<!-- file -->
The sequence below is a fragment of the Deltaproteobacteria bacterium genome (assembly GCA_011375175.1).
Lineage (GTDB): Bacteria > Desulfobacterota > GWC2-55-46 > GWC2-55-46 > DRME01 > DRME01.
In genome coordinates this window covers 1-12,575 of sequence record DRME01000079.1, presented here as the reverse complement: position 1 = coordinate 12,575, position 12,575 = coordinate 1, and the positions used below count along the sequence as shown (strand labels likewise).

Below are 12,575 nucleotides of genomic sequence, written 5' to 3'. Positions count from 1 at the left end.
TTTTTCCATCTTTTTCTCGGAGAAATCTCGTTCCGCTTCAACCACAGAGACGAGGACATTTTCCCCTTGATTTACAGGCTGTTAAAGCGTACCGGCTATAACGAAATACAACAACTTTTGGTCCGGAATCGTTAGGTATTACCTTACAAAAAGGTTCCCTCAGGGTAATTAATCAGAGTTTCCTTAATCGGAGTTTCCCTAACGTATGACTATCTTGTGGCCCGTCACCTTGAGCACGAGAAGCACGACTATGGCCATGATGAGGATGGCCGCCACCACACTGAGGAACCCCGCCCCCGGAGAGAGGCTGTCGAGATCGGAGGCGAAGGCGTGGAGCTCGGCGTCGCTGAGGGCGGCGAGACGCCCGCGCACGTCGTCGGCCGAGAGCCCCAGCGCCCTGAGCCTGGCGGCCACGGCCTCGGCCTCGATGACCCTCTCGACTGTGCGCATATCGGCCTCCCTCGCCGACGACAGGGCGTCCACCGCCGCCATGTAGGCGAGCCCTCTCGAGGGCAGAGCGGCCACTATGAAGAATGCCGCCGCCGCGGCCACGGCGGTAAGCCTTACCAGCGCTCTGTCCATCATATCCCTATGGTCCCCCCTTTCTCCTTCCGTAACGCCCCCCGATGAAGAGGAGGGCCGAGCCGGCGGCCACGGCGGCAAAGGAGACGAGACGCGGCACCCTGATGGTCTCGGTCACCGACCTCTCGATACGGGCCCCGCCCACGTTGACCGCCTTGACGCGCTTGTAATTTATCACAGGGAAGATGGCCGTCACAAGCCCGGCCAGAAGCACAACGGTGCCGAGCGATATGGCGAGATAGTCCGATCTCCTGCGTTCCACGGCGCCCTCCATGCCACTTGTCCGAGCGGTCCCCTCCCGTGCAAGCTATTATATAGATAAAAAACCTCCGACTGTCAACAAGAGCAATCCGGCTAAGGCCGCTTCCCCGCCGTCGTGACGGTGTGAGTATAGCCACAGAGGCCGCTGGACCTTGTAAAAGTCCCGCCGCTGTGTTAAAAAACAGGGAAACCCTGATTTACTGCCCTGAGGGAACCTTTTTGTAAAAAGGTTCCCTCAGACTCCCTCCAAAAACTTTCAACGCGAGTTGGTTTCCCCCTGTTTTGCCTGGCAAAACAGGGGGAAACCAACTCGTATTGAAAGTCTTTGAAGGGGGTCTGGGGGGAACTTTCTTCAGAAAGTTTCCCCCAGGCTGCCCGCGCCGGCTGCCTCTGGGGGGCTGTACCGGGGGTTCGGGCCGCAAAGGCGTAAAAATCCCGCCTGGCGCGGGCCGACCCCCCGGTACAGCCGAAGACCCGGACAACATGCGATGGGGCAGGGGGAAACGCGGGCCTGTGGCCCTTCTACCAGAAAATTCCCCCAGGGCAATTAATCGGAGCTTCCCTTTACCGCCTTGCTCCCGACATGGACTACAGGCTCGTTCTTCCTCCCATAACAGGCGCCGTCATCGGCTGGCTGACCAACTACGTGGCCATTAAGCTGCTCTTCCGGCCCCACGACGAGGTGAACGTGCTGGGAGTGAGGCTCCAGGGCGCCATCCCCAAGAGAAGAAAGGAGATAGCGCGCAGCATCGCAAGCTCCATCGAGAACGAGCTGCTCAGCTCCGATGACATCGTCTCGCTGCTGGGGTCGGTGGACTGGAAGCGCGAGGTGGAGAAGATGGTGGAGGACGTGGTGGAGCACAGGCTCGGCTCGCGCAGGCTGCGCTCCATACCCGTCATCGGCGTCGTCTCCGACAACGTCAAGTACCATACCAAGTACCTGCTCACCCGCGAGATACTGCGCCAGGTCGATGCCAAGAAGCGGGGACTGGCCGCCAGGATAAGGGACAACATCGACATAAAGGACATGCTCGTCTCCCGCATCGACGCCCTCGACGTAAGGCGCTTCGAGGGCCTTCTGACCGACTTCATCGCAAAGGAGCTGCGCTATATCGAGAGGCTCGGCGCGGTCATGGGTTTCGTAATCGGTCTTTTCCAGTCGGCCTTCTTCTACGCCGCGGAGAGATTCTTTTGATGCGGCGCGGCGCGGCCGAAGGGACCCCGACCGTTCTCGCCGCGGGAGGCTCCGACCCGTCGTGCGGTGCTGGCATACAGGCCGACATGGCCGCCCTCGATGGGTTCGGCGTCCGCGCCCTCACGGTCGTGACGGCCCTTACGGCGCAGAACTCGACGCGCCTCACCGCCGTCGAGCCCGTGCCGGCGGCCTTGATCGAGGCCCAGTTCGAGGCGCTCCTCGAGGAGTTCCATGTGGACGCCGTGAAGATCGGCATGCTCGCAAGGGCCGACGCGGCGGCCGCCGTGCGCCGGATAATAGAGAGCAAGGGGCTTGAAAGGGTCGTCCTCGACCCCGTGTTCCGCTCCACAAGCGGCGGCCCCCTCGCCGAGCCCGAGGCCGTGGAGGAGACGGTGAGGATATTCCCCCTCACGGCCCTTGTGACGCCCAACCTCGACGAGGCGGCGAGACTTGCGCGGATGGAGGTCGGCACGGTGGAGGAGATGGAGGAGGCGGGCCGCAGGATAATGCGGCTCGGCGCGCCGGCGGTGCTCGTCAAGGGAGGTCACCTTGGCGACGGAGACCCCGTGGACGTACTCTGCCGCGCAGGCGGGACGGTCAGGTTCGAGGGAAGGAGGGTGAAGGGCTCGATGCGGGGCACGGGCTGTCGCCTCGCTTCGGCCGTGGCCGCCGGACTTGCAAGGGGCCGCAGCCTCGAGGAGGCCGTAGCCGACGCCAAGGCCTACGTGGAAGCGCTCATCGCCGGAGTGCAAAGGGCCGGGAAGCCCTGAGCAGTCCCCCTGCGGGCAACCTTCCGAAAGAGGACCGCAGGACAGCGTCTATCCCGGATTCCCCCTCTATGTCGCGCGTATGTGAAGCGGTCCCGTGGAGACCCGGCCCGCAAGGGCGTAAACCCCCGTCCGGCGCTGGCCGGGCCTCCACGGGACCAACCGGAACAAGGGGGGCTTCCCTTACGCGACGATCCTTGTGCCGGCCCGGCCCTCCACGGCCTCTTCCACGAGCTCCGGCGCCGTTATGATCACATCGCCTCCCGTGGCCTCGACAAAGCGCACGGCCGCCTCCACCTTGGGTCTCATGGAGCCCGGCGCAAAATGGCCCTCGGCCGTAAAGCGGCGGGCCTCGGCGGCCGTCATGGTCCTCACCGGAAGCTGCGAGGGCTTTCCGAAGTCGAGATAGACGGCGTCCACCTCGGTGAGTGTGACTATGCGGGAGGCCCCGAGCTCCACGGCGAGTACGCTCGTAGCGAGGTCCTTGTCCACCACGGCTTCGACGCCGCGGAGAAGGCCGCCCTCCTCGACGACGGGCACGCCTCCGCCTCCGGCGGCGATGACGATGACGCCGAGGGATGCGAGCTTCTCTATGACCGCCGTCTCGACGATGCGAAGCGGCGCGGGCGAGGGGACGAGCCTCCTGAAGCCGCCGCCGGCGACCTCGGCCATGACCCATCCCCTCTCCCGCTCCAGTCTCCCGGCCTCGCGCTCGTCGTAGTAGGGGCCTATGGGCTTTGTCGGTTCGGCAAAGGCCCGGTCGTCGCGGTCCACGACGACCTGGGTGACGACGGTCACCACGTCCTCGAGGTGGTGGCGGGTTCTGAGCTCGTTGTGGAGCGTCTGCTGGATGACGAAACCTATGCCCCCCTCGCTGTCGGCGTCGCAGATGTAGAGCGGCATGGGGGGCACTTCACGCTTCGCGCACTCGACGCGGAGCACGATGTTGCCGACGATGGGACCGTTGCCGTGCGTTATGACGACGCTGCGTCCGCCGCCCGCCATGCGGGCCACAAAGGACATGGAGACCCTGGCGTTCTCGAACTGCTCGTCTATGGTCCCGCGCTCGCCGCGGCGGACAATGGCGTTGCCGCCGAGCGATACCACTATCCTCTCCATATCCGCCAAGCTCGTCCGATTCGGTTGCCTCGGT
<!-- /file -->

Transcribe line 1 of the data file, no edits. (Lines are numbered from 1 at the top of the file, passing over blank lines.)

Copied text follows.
The sequence below is a fragment of the Deltaproteobacteria bacterium genome (assembly GCA_011375175.1).